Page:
You are here: Home » Economy & Policy » News
Business Standard

Govt may extend anti-dumping duty on Chinese melamine

Anti-dumping duty of $331.10 per tonnes on the imports of the product from China has been recommended

Press Trust of India  |  New Delhi 

Image via   Shutterstock
Image via Shutterstock

Government may further extend anti-dumping duty on melamine imports from China to protect domestic industry from cheap inbound shipments of the substance used in beauty and utility products.

In the final findings of the second sunset review, the Directorate General of Anti-dumping and Allied Duties (DGAD), has said that there is "continued dumping" of the chemical product from China which is causing injury to the domestic industry.

"The authority (DGAD) is of the view that the anti-dumping measure is required to be extended," the Commerce Ministry has said.

It has recommended an anti-dumping duty of $331.10 per tonnes on the imports of the product from China.

While DGAD, which is under the Commerce Ministry, recommends the duty and the Finance Ministry imposes it within three months of the recommendation.

India had imposed the restrictive duty on melamine for the first time in November 2004. In 2008, DGAD initiated the sunset review in the matter of continuation of anti-dumping duty on imports and in 2010 the duty was imposed.

Further, after the complaint of the domestic industry, the authority initiated the second sunset review investigation in December 2014 to review the need for continued imposition of the duties.

Melamine imports from China have increased from 17,580 tonnes in 2010-11 to 30,780 tonnes during April 2013 to June 2014.

Countries initiate anti-dumping probes to check if their domestic industries have been hurt because of a surge in below-cost imports. As a counter measure, they impose duties within the multilateral regime of the WTO.

Anti-dumping measures are taken to ensure fair trade and provide a level playing field to domestic industry. It is not a measure to restrict imports or cause an unjustified increase in the cost of products.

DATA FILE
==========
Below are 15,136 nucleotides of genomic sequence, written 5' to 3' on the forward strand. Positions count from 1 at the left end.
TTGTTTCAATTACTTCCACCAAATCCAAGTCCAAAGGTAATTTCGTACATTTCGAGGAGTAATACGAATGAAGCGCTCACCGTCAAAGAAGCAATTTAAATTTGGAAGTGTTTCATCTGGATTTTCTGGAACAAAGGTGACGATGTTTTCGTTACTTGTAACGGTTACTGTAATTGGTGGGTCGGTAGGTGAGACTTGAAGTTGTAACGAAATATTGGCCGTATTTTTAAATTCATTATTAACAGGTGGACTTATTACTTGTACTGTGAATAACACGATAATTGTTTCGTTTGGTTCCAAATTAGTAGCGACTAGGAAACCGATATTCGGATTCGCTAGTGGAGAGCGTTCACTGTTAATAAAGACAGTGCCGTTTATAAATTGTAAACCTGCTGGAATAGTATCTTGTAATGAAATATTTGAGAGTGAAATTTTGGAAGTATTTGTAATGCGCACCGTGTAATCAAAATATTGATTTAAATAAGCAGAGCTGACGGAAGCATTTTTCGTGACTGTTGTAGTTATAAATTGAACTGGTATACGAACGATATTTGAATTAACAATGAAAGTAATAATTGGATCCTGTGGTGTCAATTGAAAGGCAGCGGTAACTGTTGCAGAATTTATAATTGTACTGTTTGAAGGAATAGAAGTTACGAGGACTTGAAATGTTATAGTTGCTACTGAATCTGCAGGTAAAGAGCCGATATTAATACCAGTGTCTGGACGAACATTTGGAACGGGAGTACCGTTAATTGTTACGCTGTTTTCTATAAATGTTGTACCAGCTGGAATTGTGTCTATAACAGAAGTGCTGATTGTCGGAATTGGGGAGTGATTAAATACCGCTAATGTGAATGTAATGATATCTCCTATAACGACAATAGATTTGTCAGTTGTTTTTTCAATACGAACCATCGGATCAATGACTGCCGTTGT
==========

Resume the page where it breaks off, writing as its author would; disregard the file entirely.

Dear Reader,


Business Standard has always strived hard to provide up-to-date information and commentary on developments that are of interest to you and have wider political and economic implications for the country and the world. Your encouragement and constant feedback on how to improve our offering have only made our resolve and commitment to these ideals stronger. Even during these difficult times arising out of Covid-19, we continue to remain committed to keeping you informed and updated with credible news, authoritative views and incisive commentary on topical issues of relevance.
We, however, have a request.

As we battle the economic impact of the pandemic, we need your support even more, so that we can continue to offer you more quality content. Our subscription model has seen an encouraging response from many of you, who have subscribed to our online content. More subscription to our online content can only help us achieve the goals of offering you even better and more relevant content. We believe in free, fair and credible journalism. Your support through more subscriptions can help us practise the journalism to which we are committed.

Support quality journalism and subscribe to Business Standard.

Digital Editor

First Published: Fri, January 01 2016. 16:32 IST
RECOMMENDED FOR YOU
.